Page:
Holidays I find are stressful, particularly when driving around lost, or driving around mazes of streets like Weymouth was, or even more particularly when driving around lost in a maze of narrow streets. The Satnavs seem to like taking you down one car wide lanes which means you're always on edge. Cruises once you're on board are more relaxing.
We made up for yesterday's failures by seeing loads of museums in Dorchester today, making full use of a Golden Saver ticket. Not large museums as museums go, but with their own charm. I liked the Teddy Bear Museum most, I have a soft spot for soft toys. We then did the Dinosaurs Museum, which featured dinosaurs unsurprisingly.

We took in the Terracotta Warriors museum (reproductions not the originals) as well as the Tutankhamen Museum (again reproductions). A bit macabre for me the last one. As it was about lunchtime we went to an Old Tea Shoppe for a drink and sandwiches (I had Welsh rarebit which I still think should be said rabbit). We then walked from there to a Roman Villa in the grounds of council offices. Only on arriving at the glass structure covering the mosaics did we discover that as close as we got to them!

In the evening we dined at the Sun Inn not that far from Charminster, enjoying its carvery. A nice wooden beamed pub, great atmosphere, just a little dim where we were sitting. My father always said that the more expensive restaurant the less brightly lit it was. The Sun Inn bucked that trend.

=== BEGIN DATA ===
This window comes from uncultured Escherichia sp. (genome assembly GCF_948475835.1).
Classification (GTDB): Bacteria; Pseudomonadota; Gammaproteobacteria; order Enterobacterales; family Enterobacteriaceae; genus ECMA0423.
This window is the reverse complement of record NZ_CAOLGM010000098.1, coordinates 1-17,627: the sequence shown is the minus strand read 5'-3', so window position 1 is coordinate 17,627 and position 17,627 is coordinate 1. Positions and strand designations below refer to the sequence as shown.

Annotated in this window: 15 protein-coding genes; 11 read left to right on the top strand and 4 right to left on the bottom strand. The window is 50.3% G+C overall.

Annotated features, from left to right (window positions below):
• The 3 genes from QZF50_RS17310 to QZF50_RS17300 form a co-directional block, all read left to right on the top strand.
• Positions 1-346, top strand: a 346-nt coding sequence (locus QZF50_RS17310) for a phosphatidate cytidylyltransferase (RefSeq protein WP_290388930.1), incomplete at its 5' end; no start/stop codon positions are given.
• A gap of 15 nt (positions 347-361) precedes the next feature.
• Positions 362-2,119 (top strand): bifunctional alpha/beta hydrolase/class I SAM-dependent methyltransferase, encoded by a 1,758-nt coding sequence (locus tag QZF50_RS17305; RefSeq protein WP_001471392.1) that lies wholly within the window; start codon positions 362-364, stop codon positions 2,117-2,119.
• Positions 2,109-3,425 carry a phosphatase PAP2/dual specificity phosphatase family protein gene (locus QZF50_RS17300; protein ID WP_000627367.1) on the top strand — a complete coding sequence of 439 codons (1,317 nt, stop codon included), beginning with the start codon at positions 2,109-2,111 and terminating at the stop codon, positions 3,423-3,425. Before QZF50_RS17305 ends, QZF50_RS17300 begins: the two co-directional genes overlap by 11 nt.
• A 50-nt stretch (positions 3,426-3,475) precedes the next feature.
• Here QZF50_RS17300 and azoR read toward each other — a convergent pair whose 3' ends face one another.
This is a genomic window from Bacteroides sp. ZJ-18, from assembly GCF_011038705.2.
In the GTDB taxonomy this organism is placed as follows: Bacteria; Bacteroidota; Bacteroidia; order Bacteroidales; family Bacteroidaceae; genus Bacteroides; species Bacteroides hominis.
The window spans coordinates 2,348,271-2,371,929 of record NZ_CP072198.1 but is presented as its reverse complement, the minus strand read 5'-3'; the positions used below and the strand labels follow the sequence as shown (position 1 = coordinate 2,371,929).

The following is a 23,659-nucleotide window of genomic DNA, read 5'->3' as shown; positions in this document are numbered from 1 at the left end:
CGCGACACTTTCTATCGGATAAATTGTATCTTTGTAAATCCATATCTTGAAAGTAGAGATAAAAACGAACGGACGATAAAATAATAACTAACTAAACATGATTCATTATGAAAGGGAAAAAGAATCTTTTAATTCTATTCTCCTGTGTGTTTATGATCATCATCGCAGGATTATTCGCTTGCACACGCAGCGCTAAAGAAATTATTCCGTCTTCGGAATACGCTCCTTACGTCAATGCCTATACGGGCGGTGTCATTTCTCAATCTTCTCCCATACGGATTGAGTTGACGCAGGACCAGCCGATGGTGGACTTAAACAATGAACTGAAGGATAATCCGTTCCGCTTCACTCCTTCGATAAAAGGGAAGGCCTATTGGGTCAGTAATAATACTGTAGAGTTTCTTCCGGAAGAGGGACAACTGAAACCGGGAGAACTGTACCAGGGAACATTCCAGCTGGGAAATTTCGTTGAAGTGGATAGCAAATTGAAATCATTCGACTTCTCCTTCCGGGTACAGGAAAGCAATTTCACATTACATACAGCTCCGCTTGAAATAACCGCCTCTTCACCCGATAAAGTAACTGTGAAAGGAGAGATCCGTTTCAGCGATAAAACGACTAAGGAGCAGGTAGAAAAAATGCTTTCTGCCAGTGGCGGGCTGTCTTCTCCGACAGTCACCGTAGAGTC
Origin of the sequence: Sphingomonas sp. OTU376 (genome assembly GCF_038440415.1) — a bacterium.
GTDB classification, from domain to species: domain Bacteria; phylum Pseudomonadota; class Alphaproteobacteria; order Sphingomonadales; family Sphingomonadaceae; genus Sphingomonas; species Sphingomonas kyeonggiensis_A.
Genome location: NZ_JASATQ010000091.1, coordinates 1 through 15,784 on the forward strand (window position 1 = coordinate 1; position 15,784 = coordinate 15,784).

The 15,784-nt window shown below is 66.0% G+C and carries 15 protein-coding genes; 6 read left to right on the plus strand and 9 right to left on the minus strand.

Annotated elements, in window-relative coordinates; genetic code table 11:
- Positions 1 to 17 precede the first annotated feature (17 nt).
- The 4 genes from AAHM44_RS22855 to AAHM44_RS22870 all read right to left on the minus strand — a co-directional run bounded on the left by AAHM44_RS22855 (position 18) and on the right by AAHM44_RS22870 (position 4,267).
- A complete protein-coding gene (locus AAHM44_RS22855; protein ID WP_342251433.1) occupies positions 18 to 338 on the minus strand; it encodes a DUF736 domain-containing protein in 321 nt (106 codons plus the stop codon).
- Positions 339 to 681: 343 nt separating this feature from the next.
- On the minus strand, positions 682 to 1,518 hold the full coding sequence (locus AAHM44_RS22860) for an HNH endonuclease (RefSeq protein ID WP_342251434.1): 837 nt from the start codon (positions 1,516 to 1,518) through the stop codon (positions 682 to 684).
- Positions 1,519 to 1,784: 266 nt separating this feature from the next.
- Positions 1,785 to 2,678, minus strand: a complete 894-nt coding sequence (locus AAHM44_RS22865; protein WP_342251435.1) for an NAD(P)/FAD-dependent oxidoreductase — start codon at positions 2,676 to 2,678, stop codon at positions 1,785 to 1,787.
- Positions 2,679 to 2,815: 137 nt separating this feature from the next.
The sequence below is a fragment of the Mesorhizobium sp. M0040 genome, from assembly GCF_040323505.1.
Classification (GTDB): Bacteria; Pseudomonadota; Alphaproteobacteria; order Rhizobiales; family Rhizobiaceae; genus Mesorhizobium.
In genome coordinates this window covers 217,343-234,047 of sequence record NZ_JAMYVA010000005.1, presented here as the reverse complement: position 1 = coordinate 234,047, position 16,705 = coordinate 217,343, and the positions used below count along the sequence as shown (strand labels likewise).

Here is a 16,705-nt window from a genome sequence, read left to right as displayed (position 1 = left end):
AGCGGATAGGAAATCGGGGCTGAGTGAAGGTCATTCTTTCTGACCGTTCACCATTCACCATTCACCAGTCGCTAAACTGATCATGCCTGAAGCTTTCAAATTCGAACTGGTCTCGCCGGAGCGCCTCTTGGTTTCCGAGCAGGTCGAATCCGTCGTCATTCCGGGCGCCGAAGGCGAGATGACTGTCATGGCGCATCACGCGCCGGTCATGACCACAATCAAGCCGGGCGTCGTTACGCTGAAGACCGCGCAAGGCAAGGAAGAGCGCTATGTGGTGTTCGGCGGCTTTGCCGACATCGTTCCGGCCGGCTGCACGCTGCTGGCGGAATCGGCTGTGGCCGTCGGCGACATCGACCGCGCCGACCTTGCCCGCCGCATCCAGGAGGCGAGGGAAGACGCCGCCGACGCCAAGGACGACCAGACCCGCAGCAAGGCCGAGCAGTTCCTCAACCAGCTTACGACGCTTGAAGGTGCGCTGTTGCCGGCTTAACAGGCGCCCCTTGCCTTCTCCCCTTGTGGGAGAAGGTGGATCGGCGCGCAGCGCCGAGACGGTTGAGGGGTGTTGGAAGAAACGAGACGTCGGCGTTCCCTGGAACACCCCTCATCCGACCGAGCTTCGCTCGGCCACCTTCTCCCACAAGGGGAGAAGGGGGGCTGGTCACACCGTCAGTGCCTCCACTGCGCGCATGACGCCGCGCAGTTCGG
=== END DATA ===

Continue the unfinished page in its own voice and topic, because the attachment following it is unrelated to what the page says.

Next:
The Satnav led us to farmland and then gave up when we asked it to take us to see Maiden Castle, so we gave up and headed somewhere else. Happily en route to somewhere we saw signs for Maiden Castle so off we went to be Iron Age Celts for an hour. Maiden Castle is a hill of mounds and ridges and ancient earthworks, complete with a school party! Good exercise up and down the ridges, though the palisades and dwellings had long gone.

We then voyaged to Athelhampton House and Gardens where we had lunch (ample sandwiches). After lunch we toured the house, in the main hall a picture of fighting bishop with black dot on him due to bitumen cauterisation during a battle. In the upper floor a gallery of art by an artist Marevna who was connected to the house and also to schools of pointillism and cubism. The gardens were very soothing and cultured and well laid out, with topiary and fountains. A nice place to visit.